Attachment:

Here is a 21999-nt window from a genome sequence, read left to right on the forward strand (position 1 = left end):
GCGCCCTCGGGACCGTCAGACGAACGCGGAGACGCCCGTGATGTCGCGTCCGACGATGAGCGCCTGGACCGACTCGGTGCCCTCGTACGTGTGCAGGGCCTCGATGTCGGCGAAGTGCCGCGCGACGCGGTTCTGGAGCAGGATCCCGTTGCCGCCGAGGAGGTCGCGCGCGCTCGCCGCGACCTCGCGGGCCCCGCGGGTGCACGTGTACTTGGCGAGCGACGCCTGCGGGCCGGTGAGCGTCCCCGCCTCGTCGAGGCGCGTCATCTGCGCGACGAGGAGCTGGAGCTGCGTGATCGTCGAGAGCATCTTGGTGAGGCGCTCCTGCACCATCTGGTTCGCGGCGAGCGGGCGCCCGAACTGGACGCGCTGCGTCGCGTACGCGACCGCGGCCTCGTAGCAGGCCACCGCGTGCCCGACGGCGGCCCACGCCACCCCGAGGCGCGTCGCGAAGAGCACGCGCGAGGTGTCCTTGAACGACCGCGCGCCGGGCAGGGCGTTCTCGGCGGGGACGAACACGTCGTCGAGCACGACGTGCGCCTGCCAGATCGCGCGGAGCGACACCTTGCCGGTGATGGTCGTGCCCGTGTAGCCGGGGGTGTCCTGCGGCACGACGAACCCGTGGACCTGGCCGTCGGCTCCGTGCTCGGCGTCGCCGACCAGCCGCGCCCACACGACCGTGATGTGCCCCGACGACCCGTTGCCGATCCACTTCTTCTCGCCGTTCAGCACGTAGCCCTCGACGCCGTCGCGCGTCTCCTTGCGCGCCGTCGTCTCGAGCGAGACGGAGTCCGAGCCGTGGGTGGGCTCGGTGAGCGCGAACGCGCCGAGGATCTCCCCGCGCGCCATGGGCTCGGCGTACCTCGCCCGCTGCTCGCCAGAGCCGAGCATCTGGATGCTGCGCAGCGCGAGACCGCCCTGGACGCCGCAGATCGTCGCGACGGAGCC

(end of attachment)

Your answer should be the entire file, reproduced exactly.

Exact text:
Here is a 21999-nt window from a genome sequence, read left to right on the forward strand (position 1 = left end):
GCGCCCTCGGGACCGTCAGACGAACGCGGAGACGCCCGTGATGTCGCGTCCGACGATGAGCGCCTGGACCGACTCGGTGCCCTCGTACGTGTGCAGGGCCTCGATGTCGGCGAAGTGCCGCGCGACGCGGTTCTGGAGCAGGATCCCGTTGCCGCCGAGGAGGTCGCGCGCGCTCGCCGCGACCTCGCGGGCCCCGCGGGTGCACGTGTACTTGGCGAGCGACGCCTGCGGGCCGGTGAGCGTCCCCGCCTCGTCGAGGCGCGTCATCTGCGCGACGAGGAGCTGGAGCTGCGTGATCGTCGAGAGCATCTTGGTGAGGCGCTCCTGCACCATCTGGTTCGCGGCGAGCGGGCGCCCGAACTGGACGCGCTGCGTCGCGTACGCGACCGCGGCCTCGTAGCAGGCCACCGCGTGCCCGACGGCGGCCCACGCCACCCCGAGGCGCGTCGCGAAGAGCACGCGCGAGGTGTCCTTGAACGACCGCGCGCCGGGCAGGGCGTTCTCGGCGGGGACGAACACGTCGTCGAGCACGACGTGCGCCTGCCAGATCGCGCGGAGCGACACCTTGCCGGTGATGGTCGTGCCCGTGTAGCCGGGGGTGTCCTGCGGCACGACGAACCCGTGGACCTGGCCGTCGGCTCCGTGCTCGGCGTCGCCGACCAGCCGCGCCCACACGACCGTGATGTGCCCCGACGACCCGTTGCCGATCCACTTCTTCTCGCCGTTCAGCACGTAGCCCTCGACGCCGTCGCGCGTCTCCTTGCGCGCCGTCGTCTCGAGCGAGACGGAGTCCGAGCCGTGGGTGGGCTCGGTGAGCGCGAACGCGCCGAGGATCTCCCCGCGCGCCATGGGCTCGGCGTACCTCGCCCGCTGCTCGCCAGAGCCGAGCATCTGGATGCTGCGCAGCGCGAGACCGCCCTGGACGCCGCAGATCGTCGCGACGGAGCC